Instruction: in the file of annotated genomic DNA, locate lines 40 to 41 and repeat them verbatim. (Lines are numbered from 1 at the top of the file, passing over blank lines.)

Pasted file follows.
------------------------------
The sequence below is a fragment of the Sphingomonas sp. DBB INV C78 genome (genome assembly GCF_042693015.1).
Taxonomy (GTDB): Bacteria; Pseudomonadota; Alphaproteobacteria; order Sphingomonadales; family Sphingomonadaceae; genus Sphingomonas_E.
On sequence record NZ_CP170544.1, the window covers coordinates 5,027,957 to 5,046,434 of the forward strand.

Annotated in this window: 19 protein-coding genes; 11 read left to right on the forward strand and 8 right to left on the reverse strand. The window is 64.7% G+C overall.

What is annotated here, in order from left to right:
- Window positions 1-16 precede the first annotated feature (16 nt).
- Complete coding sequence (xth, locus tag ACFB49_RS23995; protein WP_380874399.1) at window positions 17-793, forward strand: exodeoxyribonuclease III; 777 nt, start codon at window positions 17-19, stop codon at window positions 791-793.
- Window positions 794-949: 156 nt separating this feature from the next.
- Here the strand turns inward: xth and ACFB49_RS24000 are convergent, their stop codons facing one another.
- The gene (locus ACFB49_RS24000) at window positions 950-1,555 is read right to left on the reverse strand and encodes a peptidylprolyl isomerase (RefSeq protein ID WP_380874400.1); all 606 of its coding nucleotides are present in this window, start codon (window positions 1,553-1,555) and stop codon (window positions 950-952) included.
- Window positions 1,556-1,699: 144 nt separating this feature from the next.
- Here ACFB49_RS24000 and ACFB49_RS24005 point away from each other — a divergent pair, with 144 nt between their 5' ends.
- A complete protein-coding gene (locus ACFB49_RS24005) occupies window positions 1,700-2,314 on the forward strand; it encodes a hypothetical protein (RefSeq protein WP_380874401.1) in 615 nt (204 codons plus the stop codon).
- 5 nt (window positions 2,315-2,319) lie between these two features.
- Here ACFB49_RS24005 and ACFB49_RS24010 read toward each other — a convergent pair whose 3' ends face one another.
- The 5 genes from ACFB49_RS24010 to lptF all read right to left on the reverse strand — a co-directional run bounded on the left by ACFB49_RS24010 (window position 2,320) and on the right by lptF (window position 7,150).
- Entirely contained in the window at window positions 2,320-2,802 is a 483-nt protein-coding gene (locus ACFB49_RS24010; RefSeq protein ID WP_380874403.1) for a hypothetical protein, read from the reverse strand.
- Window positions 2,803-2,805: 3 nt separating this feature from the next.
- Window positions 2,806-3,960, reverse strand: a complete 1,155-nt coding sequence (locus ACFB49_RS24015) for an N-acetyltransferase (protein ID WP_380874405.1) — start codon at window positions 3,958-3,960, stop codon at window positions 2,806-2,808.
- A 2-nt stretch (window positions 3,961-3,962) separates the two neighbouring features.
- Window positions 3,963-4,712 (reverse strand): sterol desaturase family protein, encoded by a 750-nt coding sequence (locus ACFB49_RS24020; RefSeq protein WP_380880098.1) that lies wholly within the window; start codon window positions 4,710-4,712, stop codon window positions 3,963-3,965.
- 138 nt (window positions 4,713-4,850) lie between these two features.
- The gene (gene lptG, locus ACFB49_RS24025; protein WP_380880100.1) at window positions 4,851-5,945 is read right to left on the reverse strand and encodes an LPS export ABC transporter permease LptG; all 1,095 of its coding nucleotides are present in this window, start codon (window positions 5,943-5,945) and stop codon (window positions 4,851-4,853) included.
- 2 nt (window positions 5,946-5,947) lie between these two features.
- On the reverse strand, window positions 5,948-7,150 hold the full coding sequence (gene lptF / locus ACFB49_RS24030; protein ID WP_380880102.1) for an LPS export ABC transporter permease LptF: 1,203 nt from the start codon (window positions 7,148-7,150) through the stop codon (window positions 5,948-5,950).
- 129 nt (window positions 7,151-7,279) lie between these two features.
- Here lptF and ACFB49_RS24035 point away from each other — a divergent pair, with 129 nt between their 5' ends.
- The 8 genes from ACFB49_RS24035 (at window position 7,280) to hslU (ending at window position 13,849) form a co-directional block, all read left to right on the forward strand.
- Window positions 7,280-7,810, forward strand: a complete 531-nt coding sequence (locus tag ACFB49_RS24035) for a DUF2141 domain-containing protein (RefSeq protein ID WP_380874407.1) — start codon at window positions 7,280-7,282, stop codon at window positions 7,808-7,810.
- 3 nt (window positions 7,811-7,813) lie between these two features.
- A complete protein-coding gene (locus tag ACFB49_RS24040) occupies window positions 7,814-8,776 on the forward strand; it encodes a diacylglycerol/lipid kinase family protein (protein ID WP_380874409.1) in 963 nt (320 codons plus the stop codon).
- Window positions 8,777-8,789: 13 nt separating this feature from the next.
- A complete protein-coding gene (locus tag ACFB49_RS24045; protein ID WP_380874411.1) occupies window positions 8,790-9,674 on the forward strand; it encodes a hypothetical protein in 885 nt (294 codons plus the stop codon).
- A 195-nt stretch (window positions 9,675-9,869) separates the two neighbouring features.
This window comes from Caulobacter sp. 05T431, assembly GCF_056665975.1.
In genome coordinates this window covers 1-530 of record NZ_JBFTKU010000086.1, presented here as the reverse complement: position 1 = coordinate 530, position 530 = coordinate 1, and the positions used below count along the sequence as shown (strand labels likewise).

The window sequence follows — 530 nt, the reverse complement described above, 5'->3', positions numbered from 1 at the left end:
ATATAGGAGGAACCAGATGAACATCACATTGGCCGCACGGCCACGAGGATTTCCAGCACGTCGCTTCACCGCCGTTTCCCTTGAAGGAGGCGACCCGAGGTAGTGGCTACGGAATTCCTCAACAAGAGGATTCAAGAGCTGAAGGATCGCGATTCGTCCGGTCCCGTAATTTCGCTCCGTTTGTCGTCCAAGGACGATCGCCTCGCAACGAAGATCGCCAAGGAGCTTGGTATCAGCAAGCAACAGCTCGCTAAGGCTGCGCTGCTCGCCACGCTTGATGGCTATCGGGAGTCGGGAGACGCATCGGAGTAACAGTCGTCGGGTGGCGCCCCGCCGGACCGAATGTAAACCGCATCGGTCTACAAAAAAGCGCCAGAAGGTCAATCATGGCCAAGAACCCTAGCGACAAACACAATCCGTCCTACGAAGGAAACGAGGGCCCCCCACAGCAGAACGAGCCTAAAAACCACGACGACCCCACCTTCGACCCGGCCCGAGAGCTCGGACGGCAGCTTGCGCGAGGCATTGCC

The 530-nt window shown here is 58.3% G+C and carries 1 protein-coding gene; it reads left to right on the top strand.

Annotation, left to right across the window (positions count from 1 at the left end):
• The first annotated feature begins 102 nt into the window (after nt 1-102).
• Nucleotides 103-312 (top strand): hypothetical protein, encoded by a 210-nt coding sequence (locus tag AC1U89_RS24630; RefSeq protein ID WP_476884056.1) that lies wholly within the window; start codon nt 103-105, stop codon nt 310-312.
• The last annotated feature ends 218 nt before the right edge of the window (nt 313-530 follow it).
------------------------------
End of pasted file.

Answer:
Annotation, left to right across the window (positions count from 1 at the left end):
• The first annotated feature begins 102 nt into the window (after nt 1-102).